A common theme of the evening was Trump’s statement Wednesday that the United States should have “taken the oil” from Iraq after invading it.
Although Trump has been saying this for months, the pundits are just starting to think of exactly what that would mean: Stealing oil after trashing the landscape.
“It would be a war crime,” retired Lt. General Mark Hertling told Anderson Cooper on CNN’s AC-360. “You don’t steal its natural resources.”
NORTH KOREA NUKES While coming to the end of another windy opening—this one about silly alt-right web sites and how the Trump campaign uses them—Maddow encountered some delayed serendipity. She spoke Thursday night of how Putin’s flattery—perhaps mistranslated—turned Trump’s head.
She wondered if someone should prank Trump by sending “a fake mash note” of praise from Kim Jong-un, the dictator of North Korea, perhaps complimenting Trump’s hair or suits.
“Then wait five minutes,” Maddow concluded, “and ask Donald Trump if he thinks the U.S. government should give North Korea a state dinner. Seriously.”
About 40 minutes later, just as her show was about to end, Maddow was the first to report that North Korea may have set off an underground nuclear explosion. She showed on screen a web site story from The New York Times with a headline to this effect.
“If confirmed, this would be North Korea’s fifth nuclear test in total,” Maddow said. “And, it, of course, will set off a whole new round of international recriminations and worries.”
The other networks were slow to catch up. On Fox, it wasn’t mentioned at 10 p.m. on Hannity because that show is prerecorded. Fox announced it in a crawl message printed at the bottom of the screen at the top of the show.
In a show break at 10:13 p.m, Patricia Stark gave a brief report about the artificial earthquake from a studio.
CNN caught up to it at 10:26 p.m. when Don Lemon of CNN Live reported a 5.0 earthquake recorded in Japan and elsewhere.
Lemon spoke by phone with reporter Jim Scuitto.
“North Korea is now a nuclear power,” Scuitto told Lemon. “This is the nightmare scenario that folks have been talking about for years, worried about . . . It’s a really alarming reality that we’re facing here.”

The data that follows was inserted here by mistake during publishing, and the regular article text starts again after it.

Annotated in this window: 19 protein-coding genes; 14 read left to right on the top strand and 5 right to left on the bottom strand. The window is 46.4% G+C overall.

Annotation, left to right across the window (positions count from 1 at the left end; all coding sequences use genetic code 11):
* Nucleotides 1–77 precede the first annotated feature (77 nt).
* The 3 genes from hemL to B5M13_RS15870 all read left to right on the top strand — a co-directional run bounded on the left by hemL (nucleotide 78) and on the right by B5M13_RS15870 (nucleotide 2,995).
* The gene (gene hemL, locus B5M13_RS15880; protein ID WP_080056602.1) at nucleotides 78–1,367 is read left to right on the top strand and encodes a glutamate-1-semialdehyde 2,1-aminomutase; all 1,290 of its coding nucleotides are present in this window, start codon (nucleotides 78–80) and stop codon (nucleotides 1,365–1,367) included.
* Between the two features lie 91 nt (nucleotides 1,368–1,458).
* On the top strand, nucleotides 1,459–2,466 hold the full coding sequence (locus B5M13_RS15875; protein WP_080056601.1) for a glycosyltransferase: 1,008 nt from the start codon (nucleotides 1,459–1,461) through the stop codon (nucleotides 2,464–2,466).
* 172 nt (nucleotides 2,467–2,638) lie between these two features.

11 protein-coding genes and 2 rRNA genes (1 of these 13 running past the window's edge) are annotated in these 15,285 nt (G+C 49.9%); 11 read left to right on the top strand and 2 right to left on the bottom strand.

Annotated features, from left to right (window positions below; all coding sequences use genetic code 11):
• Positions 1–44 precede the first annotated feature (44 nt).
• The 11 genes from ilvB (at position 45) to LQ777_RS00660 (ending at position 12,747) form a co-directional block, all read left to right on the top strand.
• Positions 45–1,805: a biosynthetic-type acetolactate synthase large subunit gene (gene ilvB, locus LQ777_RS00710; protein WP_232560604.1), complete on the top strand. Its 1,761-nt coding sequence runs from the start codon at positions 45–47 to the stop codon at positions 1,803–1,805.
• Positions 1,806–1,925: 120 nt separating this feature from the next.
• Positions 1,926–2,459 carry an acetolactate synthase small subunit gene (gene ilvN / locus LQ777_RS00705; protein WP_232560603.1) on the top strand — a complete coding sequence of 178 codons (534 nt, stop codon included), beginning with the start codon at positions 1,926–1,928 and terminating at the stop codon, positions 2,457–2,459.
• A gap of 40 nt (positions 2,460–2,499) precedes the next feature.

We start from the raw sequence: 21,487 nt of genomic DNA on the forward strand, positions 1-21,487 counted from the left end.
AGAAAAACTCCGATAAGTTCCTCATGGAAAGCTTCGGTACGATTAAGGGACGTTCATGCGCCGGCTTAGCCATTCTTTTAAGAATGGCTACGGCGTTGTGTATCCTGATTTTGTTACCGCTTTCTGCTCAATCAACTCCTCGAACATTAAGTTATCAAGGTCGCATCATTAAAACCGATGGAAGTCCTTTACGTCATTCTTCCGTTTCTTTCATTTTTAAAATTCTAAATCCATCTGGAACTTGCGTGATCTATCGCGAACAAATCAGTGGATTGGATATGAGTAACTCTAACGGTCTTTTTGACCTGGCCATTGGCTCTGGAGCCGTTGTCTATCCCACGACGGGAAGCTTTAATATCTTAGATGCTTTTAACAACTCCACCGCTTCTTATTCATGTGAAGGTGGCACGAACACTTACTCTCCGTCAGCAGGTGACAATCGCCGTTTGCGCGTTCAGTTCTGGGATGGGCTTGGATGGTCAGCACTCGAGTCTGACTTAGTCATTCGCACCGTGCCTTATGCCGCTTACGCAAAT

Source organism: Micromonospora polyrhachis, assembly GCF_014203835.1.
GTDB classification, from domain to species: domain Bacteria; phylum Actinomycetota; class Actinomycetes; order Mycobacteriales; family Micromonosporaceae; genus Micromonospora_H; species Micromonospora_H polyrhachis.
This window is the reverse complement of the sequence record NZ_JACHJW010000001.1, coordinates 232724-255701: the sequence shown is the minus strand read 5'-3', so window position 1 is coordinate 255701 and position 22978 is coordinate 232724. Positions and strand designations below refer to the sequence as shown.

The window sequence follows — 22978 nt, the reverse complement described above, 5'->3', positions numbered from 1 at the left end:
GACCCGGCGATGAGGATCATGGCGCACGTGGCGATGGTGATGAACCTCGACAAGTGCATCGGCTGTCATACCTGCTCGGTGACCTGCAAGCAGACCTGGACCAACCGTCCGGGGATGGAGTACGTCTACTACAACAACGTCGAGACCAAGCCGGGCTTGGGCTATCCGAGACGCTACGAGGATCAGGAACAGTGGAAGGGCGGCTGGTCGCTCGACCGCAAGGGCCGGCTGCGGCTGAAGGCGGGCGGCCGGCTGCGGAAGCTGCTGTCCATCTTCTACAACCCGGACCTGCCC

FREE TIME Everyone in television news production knows that sound bites have been getting shorter as time goes by. So it was curious to see the reverse of this trend on Megyn Kelly’s show The Kelly File on Fox at 9 p.m. Thursday night.
She introduced a segment on Clinton’s email “scandal” by playing a clip from a Trump speech early in the day. The clip began with “Hillary Clinton’s staff deleted and digitally bleached, which is acid cleaning her emails after receiving a Congressional subpoena.”
The clip ended with “ . . . the world was falling apart.” The clip lasted 90 seconds, uninterrupted. That’s the length of three commercials. In the 24th minute, Kelly introduced another clip of Trump speaking. This time, it was many short quotes from the same speech presented back-to-back.
It, too, lasted 90 seconds—the length of three commercials. And at 9:32 p.m., introducing a segment about moderator Matt Lauer, Kelly showed a string of clips of Lauer firing hostile questions at Clinton. Clinton’s responses were eliminated from the clips except for a couple stray words.
This lasted 50 seconds—almost the length of two more commercials. That give us, what, almost four minutes of free air time that backed attacks against Clinton, who—surprise!—appeared only in brief still and moving images and never was heard speaking on The Kelly File on the “Fair and Balanced” network.
Hey, what does it cost to buy four minutes of commercial time on the hottest prime-time show on the most-watched cable news outlet?
Perhaps the now diligent management there can look into charging Trump for such free advertising on The Kelly File. They could use the money to pay off some of those lawsuits.
Disclosure: Donald Trump is the father-in-law of Jared Kushner, the publisher of Observer Media.